India is seriously crippled with its health infrastructure, and especially rural healthcare. Government health spending now accounts for 80-90% of total health expenditure in most European countries, whereas, it is less than 30% for India. The healthcare spending in India has come down to about 1.2% of the Gross Domestic Product (GDP), the lowest in a decade as against the global average of 5.4%. As provision for public healthcare becomes limited and the quality deteriorates, people are compelled to seek services from private providers. However, around 60 million people become impoverished every year in India through paying healthcare bills and more than a fifth of people do not seek healthcare, despite being unwell, because of their inability to pay for it. As per the Lancet report titled ‘Global Burden of Disease’, which assessed and ranked the quality of healthcare, India ranked 154th among 195 countries and lags behind countries like Nepal, Bhutan and Bangladesh.
With this background, the National Medical Commission Bill, 2017 was introduced by the Minister of Health and Family Welfare, Mr. J. P. Nadda in Lok Sabha on December 29, 2017. The Bill was drafted by a four-member committee. The bill proposes to replace the corrupt and inefficient Medical Council of India (MCI) by the National Medical Commission (NMC). However, in that process, it creates the provisions for more corruption through bureaucracy. Presently, MCI has one representative each from state and practicing doctors, whereas, NMC will consist of 25 members, mainly appointed by the central government. Only five zonal members of NMC will be elected by the vote of doctors. The rest will be nominated members. This will not only make the commission to act as the puppet in the hands of politicians, but will also open doors for corrupt political influence. Such hold is especially problematic given the close ties that private medical colleges have with the existing political system.
As of today, India has the doctor to people ratio of 1:1700, compared to the WHO norm of 1:1000 and most of these doctors are in urban areas. Now, to produce more doctors, the bill proposes to ease regulations to set up more private medical colleges. The bill proposes to increase the percentage of fee to be decided by the private colleges from 15% to more than 60% of seats. This may result in an anarchic fee-hike in private medical colleges and the students can’t even go to court because this bill permits ungovernable fees. Also, the central government vests total control on waiving off penalty, giving permissions, and allowing doctors to practice without fulfilling all norms.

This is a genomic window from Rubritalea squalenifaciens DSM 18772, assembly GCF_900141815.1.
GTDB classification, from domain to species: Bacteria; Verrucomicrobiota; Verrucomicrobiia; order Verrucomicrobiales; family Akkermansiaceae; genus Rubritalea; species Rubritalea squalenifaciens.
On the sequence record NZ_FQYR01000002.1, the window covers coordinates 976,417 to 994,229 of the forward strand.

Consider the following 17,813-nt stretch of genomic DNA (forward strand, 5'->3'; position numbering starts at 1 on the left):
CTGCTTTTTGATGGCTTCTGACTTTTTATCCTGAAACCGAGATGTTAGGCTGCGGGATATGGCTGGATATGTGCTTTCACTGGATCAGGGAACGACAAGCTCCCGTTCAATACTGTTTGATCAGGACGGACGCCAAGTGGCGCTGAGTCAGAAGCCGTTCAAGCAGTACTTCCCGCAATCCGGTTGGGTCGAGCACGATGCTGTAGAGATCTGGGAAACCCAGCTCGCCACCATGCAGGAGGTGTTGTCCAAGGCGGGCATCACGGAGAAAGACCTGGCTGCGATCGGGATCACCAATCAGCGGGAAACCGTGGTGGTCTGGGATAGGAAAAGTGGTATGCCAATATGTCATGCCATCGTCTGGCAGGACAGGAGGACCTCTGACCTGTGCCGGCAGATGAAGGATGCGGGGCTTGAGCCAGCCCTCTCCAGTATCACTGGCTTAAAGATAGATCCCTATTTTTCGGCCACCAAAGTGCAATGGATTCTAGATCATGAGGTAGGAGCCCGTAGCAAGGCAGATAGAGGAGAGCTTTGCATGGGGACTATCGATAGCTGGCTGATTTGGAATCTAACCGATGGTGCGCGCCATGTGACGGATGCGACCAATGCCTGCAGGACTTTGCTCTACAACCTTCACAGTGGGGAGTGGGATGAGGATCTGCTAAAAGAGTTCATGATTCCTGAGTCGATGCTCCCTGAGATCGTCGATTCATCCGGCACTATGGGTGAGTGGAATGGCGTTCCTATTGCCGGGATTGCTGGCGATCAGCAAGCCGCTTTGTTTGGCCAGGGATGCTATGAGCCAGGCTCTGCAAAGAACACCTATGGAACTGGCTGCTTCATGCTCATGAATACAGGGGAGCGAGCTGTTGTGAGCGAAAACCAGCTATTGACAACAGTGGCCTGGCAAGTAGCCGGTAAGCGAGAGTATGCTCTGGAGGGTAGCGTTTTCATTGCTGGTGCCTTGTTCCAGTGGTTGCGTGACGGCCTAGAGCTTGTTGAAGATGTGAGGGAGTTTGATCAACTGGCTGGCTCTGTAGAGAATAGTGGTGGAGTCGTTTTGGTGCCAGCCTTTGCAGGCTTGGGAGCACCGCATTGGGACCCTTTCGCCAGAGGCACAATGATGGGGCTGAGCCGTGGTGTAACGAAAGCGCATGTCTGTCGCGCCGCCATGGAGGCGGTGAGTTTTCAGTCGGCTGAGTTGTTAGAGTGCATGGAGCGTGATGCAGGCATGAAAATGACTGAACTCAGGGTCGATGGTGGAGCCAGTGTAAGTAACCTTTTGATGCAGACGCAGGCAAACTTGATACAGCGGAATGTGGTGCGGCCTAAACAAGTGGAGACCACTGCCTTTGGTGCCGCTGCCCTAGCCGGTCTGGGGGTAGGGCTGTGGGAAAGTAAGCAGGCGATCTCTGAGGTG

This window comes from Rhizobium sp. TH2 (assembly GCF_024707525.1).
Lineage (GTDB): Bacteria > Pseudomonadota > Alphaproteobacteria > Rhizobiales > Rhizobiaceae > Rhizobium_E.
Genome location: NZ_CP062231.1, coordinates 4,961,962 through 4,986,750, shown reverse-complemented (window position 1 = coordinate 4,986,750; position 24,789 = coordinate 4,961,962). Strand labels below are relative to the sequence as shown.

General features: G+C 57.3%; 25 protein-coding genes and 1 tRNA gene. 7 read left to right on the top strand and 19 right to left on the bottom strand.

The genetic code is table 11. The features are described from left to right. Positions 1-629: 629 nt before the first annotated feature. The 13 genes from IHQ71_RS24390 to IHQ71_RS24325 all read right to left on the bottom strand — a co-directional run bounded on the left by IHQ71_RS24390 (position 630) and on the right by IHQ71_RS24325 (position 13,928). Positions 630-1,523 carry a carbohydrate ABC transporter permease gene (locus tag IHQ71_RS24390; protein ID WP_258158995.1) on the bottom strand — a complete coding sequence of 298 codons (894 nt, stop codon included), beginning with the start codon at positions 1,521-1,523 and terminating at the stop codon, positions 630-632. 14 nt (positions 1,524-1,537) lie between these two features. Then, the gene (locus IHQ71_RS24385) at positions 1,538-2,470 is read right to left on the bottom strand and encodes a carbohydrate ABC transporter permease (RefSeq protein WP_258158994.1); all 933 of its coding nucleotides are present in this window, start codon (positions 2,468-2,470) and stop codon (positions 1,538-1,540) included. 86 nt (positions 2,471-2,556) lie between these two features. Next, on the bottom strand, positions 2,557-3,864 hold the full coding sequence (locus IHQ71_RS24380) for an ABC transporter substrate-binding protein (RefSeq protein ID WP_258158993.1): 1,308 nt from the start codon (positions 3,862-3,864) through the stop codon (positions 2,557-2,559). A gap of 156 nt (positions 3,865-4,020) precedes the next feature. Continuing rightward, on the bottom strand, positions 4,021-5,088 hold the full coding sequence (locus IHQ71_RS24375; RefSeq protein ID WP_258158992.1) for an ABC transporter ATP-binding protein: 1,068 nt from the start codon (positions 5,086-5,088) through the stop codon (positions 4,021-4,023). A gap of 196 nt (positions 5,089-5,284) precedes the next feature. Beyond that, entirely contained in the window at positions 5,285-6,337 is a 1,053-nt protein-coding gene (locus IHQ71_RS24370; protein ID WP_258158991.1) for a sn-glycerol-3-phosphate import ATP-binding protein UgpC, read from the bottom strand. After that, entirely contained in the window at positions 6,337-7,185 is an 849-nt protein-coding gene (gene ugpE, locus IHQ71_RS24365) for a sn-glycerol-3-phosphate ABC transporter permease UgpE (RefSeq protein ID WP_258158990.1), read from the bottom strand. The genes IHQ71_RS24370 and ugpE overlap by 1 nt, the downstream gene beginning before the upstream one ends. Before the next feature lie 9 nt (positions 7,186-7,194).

The bill proposes a National Eligibility cum Entrance Test (NEET) to achieve uniform standards in medical training; on the other hand, it allows medical colleges the liberty to increase their intake capacity without the NMC even bothering to ensure beforehand whether or not they possess the requisite manpower or infrastructure. Also, upon passing from medical colleges, the students will be required to take the National Licentiate Examination (NLE) to get the license to practice.
Moreover, there will be a bridge course which will allow non-MBBS doctors to practice modern medicine after undergoing a short term course in allopathy. With this, the government will wash their hands off by providing degraded services for the poor people. This will also increase use of unnecessary and harmful drugs.
The bill will make medical education accessible mainly for the upper class, whereas, the students from middle or lower class background will be under the burden of huge education loan. This will increase the gap between rural and urban as most of those doctors who will pass from the private colleges will try to practice in the urban areas. The actual requirement of the people is more government hospitals with good doctors and infrastructure and not the private ones which are meant to serve the rich and loot the common people.